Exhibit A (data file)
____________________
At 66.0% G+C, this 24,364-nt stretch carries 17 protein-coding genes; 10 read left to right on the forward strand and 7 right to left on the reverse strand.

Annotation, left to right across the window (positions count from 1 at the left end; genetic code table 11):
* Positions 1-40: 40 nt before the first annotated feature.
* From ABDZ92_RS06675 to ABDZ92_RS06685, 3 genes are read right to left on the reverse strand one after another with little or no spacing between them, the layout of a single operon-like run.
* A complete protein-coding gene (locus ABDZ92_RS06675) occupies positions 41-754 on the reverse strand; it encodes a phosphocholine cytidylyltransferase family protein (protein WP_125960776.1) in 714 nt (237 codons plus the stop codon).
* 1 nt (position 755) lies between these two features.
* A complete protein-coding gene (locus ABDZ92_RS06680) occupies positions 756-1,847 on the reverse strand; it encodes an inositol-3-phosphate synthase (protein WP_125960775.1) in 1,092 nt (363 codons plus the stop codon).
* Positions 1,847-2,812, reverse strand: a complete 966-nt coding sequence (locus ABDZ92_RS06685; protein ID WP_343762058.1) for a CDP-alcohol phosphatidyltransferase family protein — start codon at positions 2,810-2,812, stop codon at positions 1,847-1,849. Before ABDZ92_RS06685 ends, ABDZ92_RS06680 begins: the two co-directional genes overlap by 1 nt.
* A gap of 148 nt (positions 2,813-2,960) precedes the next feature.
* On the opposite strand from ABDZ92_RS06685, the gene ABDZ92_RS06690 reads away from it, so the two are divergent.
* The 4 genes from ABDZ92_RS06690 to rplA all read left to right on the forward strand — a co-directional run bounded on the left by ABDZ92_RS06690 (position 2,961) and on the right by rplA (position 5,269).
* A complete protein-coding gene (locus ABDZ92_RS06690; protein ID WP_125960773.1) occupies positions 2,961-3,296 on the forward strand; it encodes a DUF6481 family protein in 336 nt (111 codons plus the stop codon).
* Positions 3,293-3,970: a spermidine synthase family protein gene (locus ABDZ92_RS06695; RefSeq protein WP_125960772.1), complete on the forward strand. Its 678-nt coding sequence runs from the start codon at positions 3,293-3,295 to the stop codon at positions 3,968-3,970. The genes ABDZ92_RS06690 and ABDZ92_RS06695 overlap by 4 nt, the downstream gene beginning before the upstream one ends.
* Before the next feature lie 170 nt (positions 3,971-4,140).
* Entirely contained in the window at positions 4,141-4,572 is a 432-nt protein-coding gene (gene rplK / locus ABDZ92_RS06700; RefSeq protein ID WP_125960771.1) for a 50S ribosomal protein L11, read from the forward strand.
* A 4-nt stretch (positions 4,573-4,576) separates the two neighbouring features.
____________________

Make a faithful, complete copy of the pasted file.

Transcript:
At 66.0% G+C, this 24,364-nt stretch carries 17 protein-coding genes; 10 read left to right on the forward strand and 7 right to left on the reverse strand.

Annotation, left to right across the window (positions count from 1 at the left end; genetic code table 11):
* Positions 1-40: 40 nt before the first annotated feature.
* From ABDZ92_RS06675 to ABDZ92_RS06685, 3 genes are read right to left on the reverse strand one after another with little or no spacing between them, the layout of a single operon-like run.
* A complete protein-coding gene (locus ABDZ92_RS06675) occupies positions 41-754 on the reverse strand; it encodes a phosphocholine cytidylyltransferase family protein (protein WP_125960776.1) in 714 nt (237 codons plus the stop codon).
* 1 nt (position 755) lies between these two features.
* A complete protein-coding gene (locus ABDZ92_RS06680) occupies positions 756-1,847 on the reverse strand; it encodes an inositol-3-phosphate synthase (protein WP_125960775.1) in 1,092 nt (363 codons plus the stop codon).
* Positions 1,847-2,812, reverse strand: a complete 966-nt coding sequence (locus ABDZ92_RS06685; protein ID WP_343762058.1) for a CDP-alcohol phosphatidyltransferase family protein — start codon at positions 2,810-2,812, stop codon at positions 1,847-1,849. Before ABDZ92_RS06685 ends, ABDZ92_RS06680 begins: the two co-directional genes overlap by 1 nt.
* A gap of 148 nt (positions 2,813-2,960) precedes the next feature.
* On the opposite strand from ABDZ92_RS06685, the gene ABDZ92_RS06690 reads away from it, so the two are divergent.
* The 4 genes from ABDZ92_RS06690 to rplA all read left to right on the forward strand — a co-directional run bounded on the left by ABDZ92_RS06690 (position 2,961) and on the right by rplA (position 5,269).
* A complete protein-coding gene (locus ABDZ92_RS06690; protein ID WP_125960773.1) occupies positions 2,961-3,296 on the forward strand; it encodes a DUF6481 family protein in 336 nt (111 codons plus the stop codon).
* Positions 3,293-3,970: a spermidine synthase family protein gene (locus ABDZ92_RS06695; RefSeq protein WP_125960772.1), complete on the forward strand. Its 678-nt coding sequence runs from the start codon at positions 3,293-3,295 to the stop codon at positions 3,968-3,970. The genes ABDZ92_RS06690 and ABDZ92_RS06695 overlap by 4 nt, the downstream gene beginning before the upstream one ends.
* Before the next feature lie 170 nt (positions 3,971-4,140).
* Entirely contained in the window at positions 4,141-4,572 is a 432-nt protein-coding gene (gene rplK / locus ABDZ92_RS06700; RefSeq protein ID WP_125960771.1) for a 50S ribosomal protein L11, read from the forward strand.
* A 4-nt stretch (positions 4,573-4,576) separates the two neighbouring features.